Wednesday, May 23, 2012

Portrait: Solipsism?

Published in 1963, Sendak’s book is in may ways the bridge between old-fashioned children’s stories in which kids battled with real-world demons and new-fangled children’s stories in which they largely do battle with their own inner demons. It’s the perfect fairytale for our psychobabbling, navel-gazing age, in which tackling one’s own psychological foibles counts for far more than going out into the world and actually doing stuff.
That is from a rather good  trashing of Maurice Sendak by Brendan O'Neil.  I'm not sure that he's right in identifying anything special about it as it seems to me that te same charge could be leveled against Alice in Wonderland, Peter Pan, Winnie the Pooh and The Wizard of Oz. As I beat my way through  A Portrait of the Artist as a Young Man, I find myself wondering if Joyce is any better or is he just another incidence of a modern disease in thinking.

I'm going very slowly reading and then rereading every section. As I go along the question I keep asking is how different is Stephen Dedalus from James Joyce. It seems to me that that question will ultimately decide whether this book really is as important as the critics think it is. If Stephen Dedalus is just a proxy or projection of Joyce's then I think we should treat this book as amusing but unimportant.

Here is how O'Neil winds up his dismantling of Sendak
Strikingly, Where the Wild Things Are has no adults in it. Well, almost none. We never actually see Max’s mum in the book (though we hear her words once) and in the film she’s fleshed out as a divorcee who is too busy canoodling with her boyfriend to pay any attention to her child. That’s probably the most telling thing about Sendak’s story: the absence of adult actors to shape or guide Max’s behaviour. He’s all alone, feeling his way through his own anger towards some kind of mental balance.
Portrait is a lot like that.  Adults only enter into it to the extent that they can represent Stephen's demons. His father, who probably has the largest presence of any adult in the story, seems really to be there to represent Stephen's own nightmares of how he might turn out: a blustering, impotent bankrupt.

Joyce is not unaware of the problem. He writes as if Stephen were dealing with both the inner and outer demons but I'm more and more convinced this is a cheat.
How foolish his aim had been! He had tried to build a breakwater of order and elegance against the sordid tide of life without him and to dam up, by rules of conduct and active interest and new filial relations, the powerful recurrence of the tides within him. Useless. From without as from within the waters had flowed over his barriers: their tides began once more to jostle fiercely above the crumbled mole.
Both sides are acknowledged here. There is the outer:
He had tried to build a breakwater of order and elegance against the sordid tide of life without him  ...
and the inner
... and to dam up, by rules of conduct and active interest and new filial relations, the powerful recurrence of the tides within him.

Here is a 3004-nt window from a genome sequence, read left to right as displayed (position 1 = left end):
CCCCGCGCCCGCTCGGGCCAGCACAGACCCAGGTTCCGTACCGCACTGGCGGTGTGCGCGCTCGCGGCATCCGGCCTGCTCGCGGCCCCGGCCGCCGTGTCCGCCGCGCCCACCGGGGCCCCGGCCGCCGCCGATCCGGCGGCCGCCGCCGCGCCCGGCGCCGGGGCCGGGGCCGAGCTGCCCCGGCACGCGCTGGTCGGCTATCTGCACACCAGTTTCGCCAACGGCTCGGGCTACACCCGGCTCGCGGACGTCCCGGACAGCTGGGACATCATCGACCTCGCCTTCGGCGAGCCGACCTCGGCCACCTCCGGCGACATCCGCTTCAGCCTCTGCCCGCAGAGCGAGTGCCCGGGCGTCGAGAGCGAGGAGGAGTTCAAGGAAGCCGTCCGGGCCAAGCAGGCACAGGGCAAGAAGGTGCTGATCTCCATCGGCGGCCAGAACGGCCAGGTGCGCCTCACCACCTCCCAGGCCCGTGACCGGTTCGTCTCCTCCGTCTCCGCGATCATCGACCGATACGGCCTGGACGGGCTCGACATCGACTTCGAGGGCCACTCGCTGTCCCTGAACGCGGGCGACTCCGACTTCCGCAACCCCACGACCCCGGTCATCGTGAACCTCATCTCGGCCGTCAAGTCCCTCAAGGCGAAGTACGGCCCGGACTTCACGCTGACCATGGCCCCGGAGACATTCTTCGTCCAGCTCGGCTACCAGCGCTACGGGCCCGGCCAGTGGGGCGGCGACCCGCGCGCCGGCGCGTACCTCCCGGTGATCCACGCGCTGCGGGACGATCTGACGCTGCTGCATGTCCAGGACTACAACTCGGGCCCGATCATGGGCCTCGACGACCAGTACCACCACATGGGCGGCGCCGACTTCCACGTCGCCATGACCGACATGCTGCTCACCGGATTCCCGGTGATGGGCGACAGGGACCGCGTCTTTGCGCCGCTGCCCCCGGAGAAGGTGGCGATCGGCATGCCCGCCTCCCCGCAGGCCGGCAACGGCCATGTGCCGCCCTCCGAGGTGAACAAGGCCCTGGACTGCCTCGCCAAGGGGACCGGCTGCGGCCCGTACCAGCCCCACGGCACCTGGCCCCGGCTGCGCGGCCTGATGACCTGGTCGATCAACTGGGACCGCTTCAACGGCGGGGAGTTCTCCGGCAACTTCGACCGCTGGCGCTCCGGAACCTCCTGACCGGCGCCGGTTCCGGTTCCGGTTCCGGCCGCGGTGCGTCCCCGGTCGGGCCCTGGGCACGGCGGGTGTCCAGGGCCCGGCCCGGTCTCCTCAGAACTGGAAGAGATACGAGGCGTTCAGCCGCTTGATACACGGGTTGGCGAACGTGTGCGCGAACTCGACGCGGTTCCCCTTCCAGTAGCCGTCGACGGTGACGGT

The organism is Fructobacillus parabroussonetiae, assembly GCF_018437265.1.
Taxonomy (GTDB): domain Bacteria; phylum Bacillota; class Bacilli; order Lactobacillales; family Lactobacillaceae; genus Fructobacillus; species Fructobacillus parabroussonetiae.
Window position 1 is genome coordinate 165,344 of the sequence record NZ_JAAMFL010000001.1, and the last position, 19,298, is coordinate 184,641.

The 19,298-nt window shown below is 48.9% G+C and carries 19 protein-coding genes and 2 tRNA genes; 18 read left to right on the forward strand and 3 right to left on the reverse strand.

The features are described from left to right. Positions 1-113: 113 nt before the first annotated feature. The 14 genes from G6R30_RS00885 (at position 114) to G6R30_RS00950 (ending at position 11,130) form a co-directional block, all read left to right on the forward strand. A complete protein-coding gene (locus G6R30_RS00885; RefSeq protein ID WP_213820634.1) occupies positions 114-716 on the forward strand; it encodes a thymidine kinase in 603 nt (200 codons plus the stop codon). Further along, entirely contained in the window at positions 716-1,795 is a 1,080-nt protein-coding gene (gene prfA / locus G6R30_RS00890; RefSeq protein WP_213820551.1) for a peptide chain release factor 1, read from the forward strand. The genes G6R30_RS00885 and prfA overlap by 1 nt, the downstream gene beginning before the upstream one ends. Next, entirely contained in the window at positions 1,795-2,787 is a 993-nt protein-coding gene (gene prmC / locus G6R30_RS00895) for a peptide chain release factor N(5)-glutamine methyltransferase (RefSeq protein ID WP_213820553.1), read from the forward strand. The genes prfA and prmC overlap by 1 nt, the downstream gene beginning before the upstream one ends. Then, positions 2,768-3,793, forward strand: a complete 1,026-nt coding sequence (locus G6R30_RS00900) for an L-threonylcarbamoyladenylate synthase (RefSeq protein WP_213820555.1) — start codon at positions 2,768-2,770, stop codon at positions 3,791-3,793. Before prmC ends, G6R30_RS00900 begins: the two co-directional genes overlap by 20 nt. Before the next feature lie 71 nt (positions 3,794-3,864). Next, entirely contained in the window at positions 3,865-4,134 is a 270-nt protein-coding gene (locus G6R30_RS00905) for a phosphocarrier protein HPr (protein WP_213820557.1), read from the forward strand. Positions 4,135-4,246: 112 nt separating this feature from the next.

The problem as I see it is that these two sides are just Stephen's (and Joyce's not incidentally) inner demons dressed up to try and look like two different things. The first is just Stephen acting out the demon he has first represented in his father and, like his father, spending himself into poverty in the attempt. The second is a fraud for where are his parents in this story. Do we ever get a picture of them as separate human beings? We don't. All we get is what they mean to little Stephen who doesn't like when his mother cries and doesn't like it when his father cries. And they fare better than his siblings who are nothing but faceless, nameless blob.

(Even his masters at school, the girls he falls in love with, the prostitutes he goes to and his friends seem only to exist as ways to draw out Stephen's inner demons. Any independent existence they might have is not recorded here.)

This is not unique to him. A I noted last summer, Norman Maclean's A River Runs Through It completely expunges the author's five sisters and significantly distorts his brother in order to fulfill Maclean's solipsistic moral vision.

Portrait shares something else with Maclean and that is that it combines apostasy with a powerful sense off loss. Maclean was an apostate of both the family religions: Protestantism and fly fishing. Stephen Dedalus is an apostate of both his family religions: Catholicism and Ireland. But even as they issue their non serviam they mourn their "loss" and try to recreate the thing they have lost in fiction.

And that makes sense for what is modernism but a desire to have our cake and eat it too by both rejecting and mourning the loss of the ancient worldview?

And that is all fine but if all we do about it is to immerse ourselves in ourselves we are just frauds. We are just replacing one kind of mythology for another.
He saw clearly too his own futile isolation. He had not gone one step nearer the lives he had sought to approach nor bridged the restless shame and rancour that had divided him from mother and brother and sister. He felt that he was hardly of the one blood with them but stood to them rather in the mystical kinship of fosterage, fosterchild and fosterbrother.
 From here we go to Stephen's religion.  And we should ask the same question of it: Does Stephen's Catholicism have any real existence outside of his mind in this book or is it just a projection of his inner demons too?

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